Oxford native ties SEC, new network together

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HOOVER, Ala. – The past year has been a very busy one for Oxford native Charlie Hussey.
Last August, just a few weeks after SEC Commissioner Mike Slive announced the decision to create a television network, Hussey was promoted to the position of Associate Commissioner for the SEC Network.

Hussey, who has worked for the SEC since 2000, has been directly involved in marketing and licensing the conference the last few years. He started out dealing with tickets for the various SEC championships and continued on to other projects.

All of that experience led to working with television and some sponsors, and the role of becoming a liaison between ESPN, CBS, the conference office and the 14-member institutions. ESPN owns the SEC Network and Hussey has been heavily involved in the licensing and sponsorship program.

“It’s going great, and we are now just 30 days from launching the network,” Hussey said Tuesday at the Wynfrey Hotel. “That’s a little hard to believe. I’ve kept a sticky note on the side of my door with the countdown to the date, and I keep taking that note down and replacing it. We had triple digits for a long time and then high double digits, and now we’re into the low double digits. It’s reality that it’s coming, but we’re ready and we’re excited.”

“Final touches” is how Hussey described the work he will do the rest of July, and into August. Ole Miss hosts Georgia in women’s soccer on Aug. 22, eight days after the network begins. Hussey said Kentucky will actually play an exhibition game in men’s basketball just before the soccer match, but the matchup between the Rebels and Bulldogs will be the first live conference sporting event ever broadcast on the network.

“Our team worked with the institutions, and it just so happened that Georgia and Ole Miss were able to move a conference match to earlier in the season,” Hussey said. “As such, they will be the first live conference event to originate from a campus in the history of the network. We will launch on August 14th at 6 a.m. (ET) with a show we call SEC Now, which is our version of Sports Center or a nightly news show. Then you will see a heavy dose of classic football games and analysis and whip-arounds and things like that.”

A documentary on Ole Miss’ Chucky Mullins and Vanderbilt’s Brad Gaines will air within the first month of the launch. Last year, The Book of Manning was one of the documentaries completed by ESPN.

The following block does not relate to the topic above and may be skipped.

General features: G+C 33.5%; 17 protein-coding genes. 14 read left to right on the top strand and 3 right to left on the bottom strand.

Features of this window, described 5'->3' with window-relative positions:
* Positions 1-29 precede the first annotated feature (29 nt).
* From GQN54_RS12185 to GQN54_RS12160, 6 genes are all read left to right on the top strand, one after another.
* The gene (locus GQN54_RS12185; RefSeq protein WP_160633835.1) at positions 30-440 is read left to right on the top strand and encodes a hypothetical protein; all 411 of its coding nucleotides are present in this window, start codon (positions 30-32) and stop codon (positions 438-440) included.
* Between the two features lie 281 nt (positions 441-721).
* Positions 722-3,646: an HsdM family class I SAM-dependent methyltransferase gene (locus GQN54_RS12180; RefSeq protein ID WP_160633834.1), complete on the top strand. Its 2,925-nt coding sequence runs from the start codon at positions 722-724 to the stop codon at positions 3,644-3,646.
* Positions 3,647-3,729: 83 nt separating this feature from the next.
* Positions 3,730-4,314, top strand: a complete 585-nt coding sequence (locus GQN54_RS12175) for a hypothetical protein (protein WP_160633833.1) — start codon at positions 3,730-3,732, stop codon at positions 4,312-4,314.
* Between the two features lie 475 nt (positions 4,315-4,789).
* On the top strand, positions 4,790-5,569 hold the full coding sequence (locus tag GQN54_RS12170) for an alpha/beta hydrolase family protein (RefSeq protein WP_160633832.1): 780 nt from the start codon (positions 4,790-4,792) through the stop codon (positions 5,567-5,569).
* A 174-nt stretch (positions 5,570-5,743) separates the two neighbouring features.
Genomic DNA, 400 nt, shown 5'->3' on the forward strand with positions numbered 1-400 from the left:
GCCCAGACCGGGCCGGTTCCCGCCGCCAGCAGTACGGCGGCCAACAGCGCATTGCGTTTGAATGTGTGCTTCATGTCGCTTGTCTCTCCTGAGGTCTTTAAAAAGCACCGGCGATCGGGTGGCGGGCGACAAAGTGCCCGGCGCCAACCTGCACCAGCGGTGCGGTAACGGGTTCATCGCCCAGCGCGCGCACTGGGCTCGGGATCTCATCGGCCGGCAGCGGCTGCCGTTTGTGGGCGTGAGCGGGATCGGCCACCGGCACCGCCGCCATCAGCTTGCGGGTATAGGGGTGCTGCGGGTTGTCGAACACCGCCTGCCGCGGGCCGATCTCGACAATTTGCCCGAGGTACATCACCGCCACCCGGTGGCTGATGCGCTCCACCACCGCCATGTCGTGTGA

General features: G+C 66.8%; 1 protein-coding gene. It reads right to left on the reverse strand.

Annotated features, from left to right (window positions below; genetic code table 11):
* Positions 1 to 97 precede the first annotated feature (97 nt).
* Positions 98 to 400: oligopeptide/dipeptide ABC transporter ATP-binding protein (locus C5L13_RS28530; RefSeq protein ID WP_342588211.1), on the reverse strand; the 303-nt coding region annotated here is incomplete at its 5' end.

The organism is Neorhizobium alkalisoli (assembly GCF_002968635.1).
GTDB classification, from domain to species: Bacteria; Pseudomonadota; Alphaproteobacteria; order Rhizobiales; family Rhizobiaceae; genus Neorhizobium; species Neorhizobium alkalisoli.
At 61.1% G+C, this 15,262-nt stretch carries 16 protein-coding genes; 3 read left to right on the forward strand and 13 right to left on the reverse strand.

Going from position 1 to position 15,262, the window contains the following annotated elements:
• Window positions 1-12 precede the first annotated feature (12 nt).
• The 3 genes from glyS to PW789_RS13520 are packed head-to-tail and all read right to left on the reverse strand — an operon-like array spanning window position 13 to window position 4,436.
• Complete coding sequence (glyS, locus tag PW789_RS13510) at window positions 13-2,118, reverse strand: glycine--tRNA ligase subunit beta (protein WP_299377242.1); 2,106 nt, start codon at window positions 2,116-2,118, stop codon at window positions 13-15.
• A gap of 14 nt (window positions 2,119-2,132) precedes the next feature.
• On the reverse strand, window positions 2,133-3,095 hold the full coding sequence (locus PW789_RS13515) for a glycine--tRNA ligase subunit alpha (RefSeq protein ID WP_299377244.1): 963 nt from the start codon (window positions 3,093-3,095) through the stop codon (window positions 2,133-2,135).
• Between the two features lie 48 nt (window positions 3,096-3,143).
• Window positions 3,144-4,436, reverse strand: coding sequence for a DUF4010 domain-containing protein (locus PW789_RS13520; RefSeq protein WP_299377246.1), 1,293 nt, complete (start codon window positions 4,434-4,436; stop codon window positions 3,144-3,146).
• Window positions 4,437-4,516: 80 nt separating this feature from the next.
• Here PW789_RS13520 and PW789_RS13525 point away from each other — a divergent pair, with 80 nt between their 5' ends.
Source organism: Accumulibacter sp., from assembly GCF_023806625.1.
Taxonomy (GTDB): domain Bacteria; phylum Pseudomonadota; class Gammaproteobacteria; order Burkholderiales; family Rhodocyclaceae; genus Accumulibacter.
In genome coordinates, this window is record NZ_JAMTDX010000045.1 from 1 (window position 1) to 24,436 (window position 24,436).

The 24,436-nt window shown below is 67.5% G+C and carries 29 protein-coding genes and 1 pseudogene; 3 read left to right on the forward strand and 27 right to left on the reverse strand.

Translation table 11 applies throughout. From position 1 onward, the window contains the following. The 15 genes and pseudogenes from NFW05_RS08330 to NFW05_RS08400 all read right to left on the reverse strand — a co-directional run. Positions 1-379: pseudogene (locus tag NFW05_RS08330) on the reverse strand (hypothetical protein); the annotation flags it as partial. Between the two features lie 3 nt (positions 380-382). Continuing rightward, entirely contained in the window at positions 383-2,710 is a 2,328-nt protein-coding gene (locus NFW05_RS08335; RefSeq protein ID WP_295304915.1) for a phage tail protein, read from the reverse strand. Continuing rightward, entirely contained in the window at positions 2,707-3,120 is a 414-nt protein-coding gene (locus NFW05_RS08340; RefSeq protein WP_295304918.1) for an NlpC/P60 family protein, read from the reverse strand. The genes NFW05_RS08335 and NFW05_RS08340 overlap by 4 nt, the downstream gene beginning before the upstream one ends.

“That got great reviews last year, and we have averaged about four documentaries a year,” Hussey said. “We want to continue those as part of the network, and the ones that are producing these are the same individuals that are doing ESPN’s 30 for 30 series. They are done at the highest level.”
Texas A&M will play at South Carolina to open the football slate on the SEC Network, on Thursday, Aug. 28. (The Ole Miss-Boise State contest in Atlanta that same night will air on ESPN.)

A trio of games is scheduled for Saturdays during the football season, and Ole Miss will be a part of the lineup at different times during the season. There will be a two-hour, pre-game show prior to the start of the first game.

Some fans in the South and nation won’t be able to see those games if Comcast and DirecTV don’t pick up the network. Dish Network, AT&T U-Verse and Cox have all decided to carry the network, and Hussey said thereare talks currently going on to add more before the season gets going.

“ESPN is at the table doing the negotiating for us in that regard, and of course they are a great partner and they’ve been in this space for a long time,” Hussey said. “We’re thrilled where we are right now. Cox came on board last week, plus we have Google Fiber and some other smaller cable conglomerates. We are having productive conversations with the major providers. We’re pleased with the progress, and this generally happens with networks. We feel like we have the opportunity to add more folks before the launch.”

The goal of the SEC is to make the conference even more nationally known than it is through the network, and Hussey feels like the content that will be on the network – and the passion of SEC fans – will warrant that.

“The goal is to make sure any SEC fan, anywhere, can get the SEC Network, and we’re not going to stop until we can make that a reality,” said Hussey, who added that his new role doesn’t feel like a job. “I’ve always been a big sports fan and to wake up and have the opportunity to work with 14 great institutions and college athletics in general, it’s a fantastic job. I’ve been fortunate to have the opportunities I’ve had. I pinch myself; it’s a great job.”

Hussey was back in Oxford over the Fourth of July holiday and said he tries to come back and see his parents four or five times a year. He does keep up with how his Oxford Chargers are doing in sports, and he has seen the new high school.

“The new high school is awesome. It looks fantastic, and it’s unbelievable how many schools they have now in Oxford,” said Hussey, who graduated from OHS in 1995 and Ole Miss in 1999. “Oxford is home, and I got to spend some time seeing friends and just relaxing and chilling out. I like to get home as much as I can. This year it’s been few and far between since I’ve spent a lot of my energy getting the SEC Network launched.”

john.davis@journalinc.com

Twitter: @oxfordcitizenjd

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Eighteen years in the business. Dedicated to providing the best local content for sports. Oxford, Lafayette, Ole Miss, youth sports, outdoors and the things nobody else wants to cover.